Indiana bill would remove protections for workers who smoke

On Behalf of | Jan 14, 2014 | Workplace Discrimination |

At one point, smokers had a lot of rights in the United States. They could light up just about anywhere they pleased and were allowed to take frequent “smoking breaks” at work. Additionally, most states, including Indiana, enacted laws protecting smokers from employment discrimination.

However, the times have changed. Now smoking is banned on most properties and workers who smoke often have to step off of company grounds in order to light up. Additionally, Indiana lawmakers are currently considering a bill that would eliminate the law protecting smokers from employment discrimination.

If the bill, known as Indiana House Bill 1029, is made into law, employers would be able to ask prospective employees to stop using tobacco products before they are hired. The Indiana Chamber of Commerce is a strong supporter of the bill because it says smokers cost businesses money.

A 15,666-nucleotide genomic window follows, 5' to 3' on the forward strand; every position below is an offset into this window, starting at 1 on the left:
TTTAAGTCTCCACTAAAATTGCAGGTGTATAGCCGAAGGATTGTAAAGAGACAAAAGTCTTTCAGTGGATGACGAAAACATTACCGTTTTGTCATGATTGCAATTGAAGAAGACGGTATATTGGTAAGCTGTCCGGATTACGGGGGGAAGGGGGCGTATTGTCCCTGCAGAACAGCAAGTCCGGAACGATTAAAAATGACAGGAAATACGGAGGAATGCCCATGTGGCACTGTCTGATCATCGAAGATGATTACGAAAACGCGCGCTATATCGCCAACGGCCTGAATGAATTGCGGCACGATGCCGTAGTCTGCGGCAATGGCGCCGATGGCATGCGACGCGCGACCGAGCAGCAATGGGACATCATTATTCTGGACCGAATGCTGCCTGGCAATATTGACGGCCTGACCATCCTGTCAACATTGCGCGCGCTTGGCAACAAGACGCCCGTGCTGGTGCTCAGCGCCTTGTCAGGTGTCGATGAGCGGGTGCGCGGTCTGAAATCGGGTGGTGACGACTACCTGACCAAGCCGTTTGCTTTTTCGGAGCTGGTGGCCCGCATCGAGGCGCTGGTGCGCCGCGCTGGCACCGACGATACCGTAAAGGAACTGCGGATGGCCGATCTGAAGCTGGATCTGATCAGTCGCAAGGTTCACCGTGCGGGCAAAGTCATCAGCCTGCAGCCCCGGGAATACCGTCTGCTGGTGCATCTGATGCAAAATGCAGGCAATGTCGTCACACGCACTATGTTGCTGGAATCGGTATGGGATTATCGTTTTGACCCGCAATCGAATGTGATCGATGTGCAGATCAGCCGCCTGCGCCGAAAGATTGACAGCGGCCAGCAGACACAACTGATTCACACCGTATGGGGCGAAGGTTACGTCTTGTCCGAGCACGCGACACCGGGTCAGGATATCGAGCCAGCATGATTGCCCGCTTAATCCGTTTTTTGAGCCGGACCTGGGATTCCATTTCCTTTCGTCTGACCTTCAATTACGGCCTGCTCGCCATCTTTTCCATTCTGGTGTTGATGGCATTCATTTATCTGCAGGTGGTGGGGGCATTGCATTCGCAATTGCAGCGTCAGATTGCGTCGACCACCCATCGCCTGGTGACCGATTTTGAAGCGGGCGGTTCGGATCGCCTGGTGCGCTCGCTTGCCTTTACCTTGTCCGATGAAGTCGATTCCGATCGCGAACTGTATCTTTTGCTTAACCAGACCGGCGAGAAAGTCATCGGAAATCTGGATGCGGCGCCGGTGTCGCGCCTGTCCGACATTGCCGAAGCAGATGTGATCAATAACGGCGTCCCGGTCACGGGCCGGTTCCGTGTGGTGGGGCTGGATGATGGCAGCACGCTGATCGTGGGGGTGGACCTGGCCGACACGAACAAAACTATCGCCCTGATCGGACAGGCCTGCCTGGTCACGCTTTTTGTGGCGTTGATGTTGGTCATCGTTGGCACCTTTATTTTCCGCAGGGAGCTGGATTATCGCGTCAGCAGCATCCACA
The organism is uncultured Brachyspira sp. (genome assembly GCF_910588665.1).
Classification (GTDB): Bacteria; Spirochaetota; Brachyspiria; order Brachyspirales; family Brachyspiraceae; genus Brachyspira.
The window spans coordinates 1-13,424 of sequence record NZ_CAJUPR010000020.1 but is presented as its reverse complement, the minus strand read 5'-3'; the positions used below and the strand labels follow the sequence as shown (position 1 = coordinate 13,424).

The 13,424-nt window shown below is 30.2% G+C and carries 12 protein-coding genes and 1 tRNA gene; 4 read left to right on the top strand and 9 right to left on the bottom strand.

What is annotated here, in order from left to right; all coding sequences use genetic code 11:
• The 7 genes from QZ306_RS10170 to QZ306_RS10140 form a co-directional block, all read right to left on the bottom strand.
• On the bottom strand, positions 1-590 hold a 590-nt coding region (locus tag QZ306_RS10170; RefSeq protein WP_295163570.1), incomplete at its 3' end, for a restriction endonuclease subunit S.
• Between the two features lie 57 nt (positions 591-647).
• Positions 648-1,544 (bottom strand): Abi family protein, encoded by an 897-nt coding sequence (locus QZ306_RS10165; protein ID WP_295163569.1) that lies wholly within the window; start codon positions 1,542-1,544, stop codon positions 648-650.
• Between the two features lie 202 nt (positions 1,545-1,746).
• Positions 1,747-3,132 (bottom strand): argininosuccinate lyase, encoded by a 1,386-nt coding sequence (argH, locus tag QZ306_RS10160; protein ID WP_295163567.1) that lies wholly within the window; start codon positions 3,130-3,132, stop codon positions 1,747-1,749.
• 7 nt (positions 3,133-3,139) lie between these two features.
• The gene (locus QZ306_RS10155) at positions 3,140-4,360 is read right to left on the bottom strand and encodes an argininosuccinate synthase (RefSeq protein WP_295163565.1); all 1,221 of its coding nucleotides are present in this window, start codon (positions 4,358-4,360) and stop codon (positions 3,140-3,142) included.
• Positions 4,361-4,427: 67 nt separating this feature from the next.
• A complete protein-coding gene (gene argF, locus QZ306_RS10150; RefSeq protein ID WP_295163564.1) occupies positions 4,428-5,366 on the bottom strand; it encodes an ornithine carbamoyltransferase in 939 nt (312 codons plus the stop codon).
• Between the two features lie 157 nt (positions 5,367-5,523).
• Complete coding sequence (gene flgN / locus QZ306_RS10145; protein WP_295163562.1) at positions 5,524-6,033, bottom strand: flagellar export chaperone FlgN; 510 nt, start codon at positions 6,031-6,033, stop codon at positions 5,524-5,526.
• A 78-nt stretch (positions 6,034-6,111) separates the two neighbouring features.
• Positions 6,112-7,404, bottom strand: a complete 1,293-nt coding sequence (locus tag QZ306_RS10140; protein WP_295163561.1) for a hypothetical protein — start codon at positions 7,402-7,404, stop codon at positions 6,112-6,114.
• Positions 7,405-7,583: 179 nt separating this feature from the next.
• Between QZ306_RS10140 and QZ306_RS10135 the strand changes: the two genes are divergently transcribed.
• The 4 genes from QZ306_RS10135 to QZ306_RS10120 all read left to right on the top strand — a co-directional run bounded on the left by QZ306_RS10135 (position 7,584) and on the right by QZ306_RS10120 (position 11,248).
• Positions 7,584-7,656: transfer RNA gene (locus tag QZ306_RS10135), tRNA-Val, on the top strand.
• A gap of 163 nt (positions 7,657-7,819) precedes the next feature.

Generally speaking, smokers’ health care costs are higher than non-smokers, which is why many companies want to make being “tobacco free” a condition of employment. It also allows companies to consider other ways smoking impacts an employee’s performance, a state lawmaker who supports the bill said.

Of course, the bill has also raised opposition from groups that support civil liberties. The American Civil Liberties Union’s non-profit called the National Workrights Institute has already taken issue with the bill. It says Indiana residents have a right to smoke if they choose, and protections are needed to prevent unfair discrimination.

Because 21.2 percent of Indiana residents smoke — which is the ninth highest percentage in the country — this is an issue that affects many. What are your opinions on removing the law that protects Indiana smokers from employment discrimination?

Source: The Indianapolis Star, “Indiana Chamber backs employers not hiring smokers,” Barb Berggoetz, Jan. 9, 2014


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